The kashering of fast food vs. redefining ‘fit’ food

More and more fast-food chains are going kosher, at least in selected outlets. Laura Frankel, at The Jew and the Carrot remarks:

Why should I be happy and even celebratory over another fast food chain that opened kosher outposts? The food just isn’t good, period. These fast food restaurants are all about everything that is bad in American pop culture.

Amein to that.

There is a better approach:

Frankel and groups like Hazon, which sponsors The Jew & The Carrot blog, are suggesting that we widen our definition of Jewish and kosher food. Instead of celebrating our co-option by corporate culture, they are promoting efforts such as community-supported agricultural (CSA) programs. Such programs, often run through synagogues, Hazon, and other groups, put congregants in touch with area farms, which provide regular deliveries of organic, local produce to subscribers. In addition to supporting sustainable agriculture and local farmers, a Jewish CSA, writes Hazon, offers a chance to re-examine and potentially redefine what it means for food to be “fit” ((Kosher means ‘fit’ or ‘proper.’)) not only for us, but for the community and the earth as well.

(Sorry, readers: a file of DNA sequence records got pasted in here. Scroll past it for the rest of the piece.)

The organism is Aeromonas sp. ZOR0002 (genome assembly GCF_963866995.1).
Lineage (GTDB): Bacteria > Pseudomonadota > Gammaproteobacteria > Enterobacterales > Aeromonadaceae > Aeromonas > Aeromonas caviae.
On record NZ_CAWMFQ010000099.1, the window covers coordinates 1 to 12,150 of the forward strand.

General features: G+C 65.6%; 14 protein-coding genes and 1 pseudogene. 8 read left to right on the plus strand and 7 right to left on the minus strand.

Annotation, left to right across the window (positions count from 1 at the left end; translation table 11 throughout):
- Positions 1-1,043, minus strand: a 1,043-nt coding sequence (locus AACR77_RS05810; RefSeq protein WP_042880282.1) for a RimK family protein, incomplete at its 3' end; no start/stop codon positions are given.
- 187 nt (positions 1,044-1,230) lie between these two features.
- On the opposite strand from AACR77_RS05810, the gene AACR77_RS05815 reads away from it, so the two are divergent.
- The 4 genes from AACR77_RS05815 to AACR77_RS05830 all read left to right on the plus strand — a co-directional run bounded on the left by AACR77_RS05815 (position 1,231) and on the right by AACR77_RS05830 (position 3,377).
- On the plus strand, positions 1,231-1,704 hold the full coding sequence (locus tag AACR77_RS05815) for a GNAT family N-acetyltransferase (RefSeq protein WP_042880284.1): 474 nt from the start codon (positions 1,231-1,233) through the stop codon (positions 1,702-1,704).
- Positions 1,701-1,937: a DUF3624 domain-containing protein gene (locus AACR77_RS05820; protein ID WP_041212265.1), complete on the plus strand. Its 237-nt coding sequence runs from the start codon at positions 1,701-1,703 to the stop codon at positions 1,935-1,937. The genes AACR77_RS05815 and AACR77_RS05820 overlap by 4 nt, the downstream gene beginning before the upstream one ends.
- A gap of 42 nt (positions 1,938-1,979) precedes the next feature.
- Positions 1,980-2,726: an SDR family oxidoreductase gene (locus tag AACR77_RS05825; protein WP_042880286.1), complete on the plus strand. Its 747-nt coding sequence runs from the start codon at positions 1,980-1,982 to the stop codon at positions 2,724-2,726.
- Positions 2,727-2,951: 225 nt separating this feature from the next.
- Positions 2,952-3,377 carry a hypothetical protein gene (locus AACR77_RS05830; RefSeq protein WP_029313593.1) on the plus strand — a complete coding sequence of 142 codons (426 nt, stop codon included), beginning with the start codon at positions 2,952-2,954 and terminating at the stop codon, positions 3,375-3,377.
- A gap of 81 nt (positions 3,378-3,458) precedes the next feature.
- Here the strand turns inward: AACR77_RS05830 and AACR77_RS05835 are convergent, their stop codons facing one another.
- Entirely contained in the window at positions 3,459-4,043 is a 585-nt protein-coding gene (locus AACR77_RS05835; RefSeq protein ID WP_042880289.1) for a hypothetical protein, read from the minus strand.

Double amein. Local and organic: Fit food for all.

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